The conference then split into break-out sessions. During a session on discrimination, the panel looked at how workplace discrimination and harassment could be addressed by workplace safety laws, including as a workplace violence incident under the general duty clause. The panel noted recent OSHA investigations and interest related to such issues, most commonly where employees allege they have been subjected to discrimination culminating in incidents of workplace violence.

We also attended a breakout session regarding updates on State OSHA Plans. The panel provided a robust discussion of the unique challenges and benefits State Plan states have when regulating employee safety and health in their jurisdictions. Judith Cruz Concepción, Assistant Secretary of the Puerto Rico Occupational Safety and Health Administration, spoke on the challenges Puerto Rico OSHA experiences related to staffing of compliance officers, access to employers who may not have a physical presence in Puerto Rico other than workers, and meeting various benchmarks outlined by federal OSHA for State Plans. Concepción mentioned that certain federal OSHA Emphasis Programs, such as the Heat NEP, are simpler to enforce in Puerto Rico because employers are already cognizant of the hazards presented from working in hot weather and proactively addressing those hazards, given that Puerto Rico experiences temperatures around or above 80 degrees Fahrenheit year-round.

Elliot Furst, Senior Counsel in the Washington Attorney General’s Office, discussed differences between State Plan states, their funding arrangements, and their ability to address hazards unique to their states. Furst indicated that Washington is capable of quickly pivoting to address hazards unique to the State, including heat illness, wildfire smoke, and ergonomics because the agency’s funding source is not tied to the general fund and the legislature does not actively monitor the agency. This observation creates an interesting incentive structure and helps explain our experience with the agency, their aggressive enforcement agenda, and focus on newly-identified hazards. We also heard about the practical differences related to advocating on behalf of employers or employees in State Plan states compared to federal OSHA jurisdictions.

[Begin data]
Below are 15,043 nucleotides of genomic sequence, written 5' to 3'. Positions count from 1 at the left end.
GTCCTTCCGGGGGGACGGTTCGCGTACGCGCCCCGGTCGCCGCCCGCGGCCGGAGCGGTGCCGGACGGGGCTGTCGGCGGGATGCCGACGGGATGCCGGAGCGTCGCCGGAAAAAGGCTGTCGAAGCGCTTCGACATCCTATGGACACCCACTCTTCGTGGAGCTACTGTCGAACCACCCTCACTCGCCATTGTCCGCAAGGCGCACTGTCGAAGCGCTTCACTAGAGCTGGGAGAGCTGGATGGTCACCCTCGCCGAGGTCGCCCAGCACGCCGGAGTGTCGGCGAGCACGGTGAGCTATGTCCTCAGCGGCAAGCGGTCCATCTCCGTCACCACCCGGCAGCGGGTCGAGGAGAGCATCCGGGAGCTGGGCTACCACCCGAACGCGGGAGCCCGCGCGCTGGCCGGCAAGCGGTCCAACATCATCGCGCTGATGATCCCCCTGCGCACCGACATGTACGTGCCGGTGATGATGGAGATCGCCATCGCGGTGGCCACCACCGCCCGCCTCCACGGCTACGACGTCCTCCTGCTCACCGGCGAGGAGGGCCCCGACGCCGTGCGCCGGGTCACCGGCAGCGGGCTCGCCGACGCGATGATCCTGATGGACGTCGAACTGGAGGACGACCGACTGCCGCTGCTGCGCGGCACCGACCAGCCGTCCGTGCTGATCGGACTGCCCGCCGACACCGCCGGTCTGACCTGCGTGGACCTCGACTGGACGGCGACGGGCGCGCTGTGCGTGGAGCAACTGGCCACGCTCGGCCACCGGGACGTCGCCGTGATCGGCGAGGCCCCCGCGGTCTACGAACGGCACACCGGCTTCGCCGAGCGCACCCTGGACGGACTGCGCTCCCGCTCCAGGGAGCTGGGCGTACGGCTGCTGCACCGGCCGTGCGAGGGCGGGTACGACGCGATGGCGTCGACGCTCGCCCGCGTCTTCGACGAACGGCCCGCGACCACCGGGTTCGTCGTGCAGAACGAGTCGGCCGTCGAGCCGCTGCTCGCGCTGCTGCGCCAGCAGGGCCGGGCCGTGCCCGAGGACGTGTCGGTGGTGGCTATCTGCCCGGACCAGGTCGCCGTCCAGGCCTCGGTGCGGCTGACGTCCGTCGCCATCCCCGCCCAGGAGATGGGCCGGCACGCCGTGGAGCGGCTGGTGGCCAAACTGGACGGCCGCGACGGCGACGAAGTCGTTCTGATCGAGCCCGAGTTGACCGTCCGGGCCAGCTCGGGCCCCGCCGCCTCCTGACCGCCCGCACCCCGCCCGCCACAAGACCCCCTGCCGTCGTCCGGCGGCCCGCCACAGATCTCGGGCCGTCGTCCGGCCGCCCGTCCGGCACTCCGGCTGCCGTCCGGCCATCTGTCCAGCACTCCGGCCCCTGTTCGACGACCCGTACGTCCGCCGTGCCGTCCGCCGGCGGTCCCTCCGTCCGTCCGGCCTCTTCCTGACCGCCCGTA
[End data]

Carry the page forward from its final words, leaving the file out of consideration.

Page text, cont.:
At a separate Cal/OSHA breakout discussion, panelists focused on two topics that have consistently been on OSHA’s radar in recent years: heat and ergonomics. The panel discussed OSHA’s efforts to address both issues, which are currently regulated under the general duty clause. Regarding ergonomics, best practices for employers were discussed, including focusing on developing the proper policies and programs to address such issues in the workforce. Concerning inspection management, the panel spoke on the potential for employees to demonstrate lifting or related movements during OSHA inspections, which may run contrary to a company’s standard operating procedures or training. As such, employers should proactively work to address these issues. Turning to heat, the panel discussed the increasing prevalence of heat illness, the challenges in addressing such issues, and the status of OSHA’s rulemaking on a heat illness standard. The panel stressed training for employees, as well as awareness of various State Plan states, especially on the west coast, that may have specific standards addressing heat.  Lastly, the panel acknowledged the challenges employers may face in keeping an engaged workforce that is aware of heat hazards and the importance of taking action to use a company’s resources that will keep employees safe.

Finally, a panel discussed ethical issues arising from AI and big data, addressing potential ethical issues surrounding the use of AI and big data as it relates to safety and health. The panelists considered the benefits and pitfalls of utilizing AI and big data in assessing safety and health hazards in the workplace. Currently, technology can help employers monitor safe work practices and help evaluate potential hazards. However, use of such technology may lead to increased risk if employers fail to address hazards that AI or data have indicated pose safety and health hazards. These issues necessitate the need for updating policies and procedures to effectively sort and evaluate information derived from AI and big data.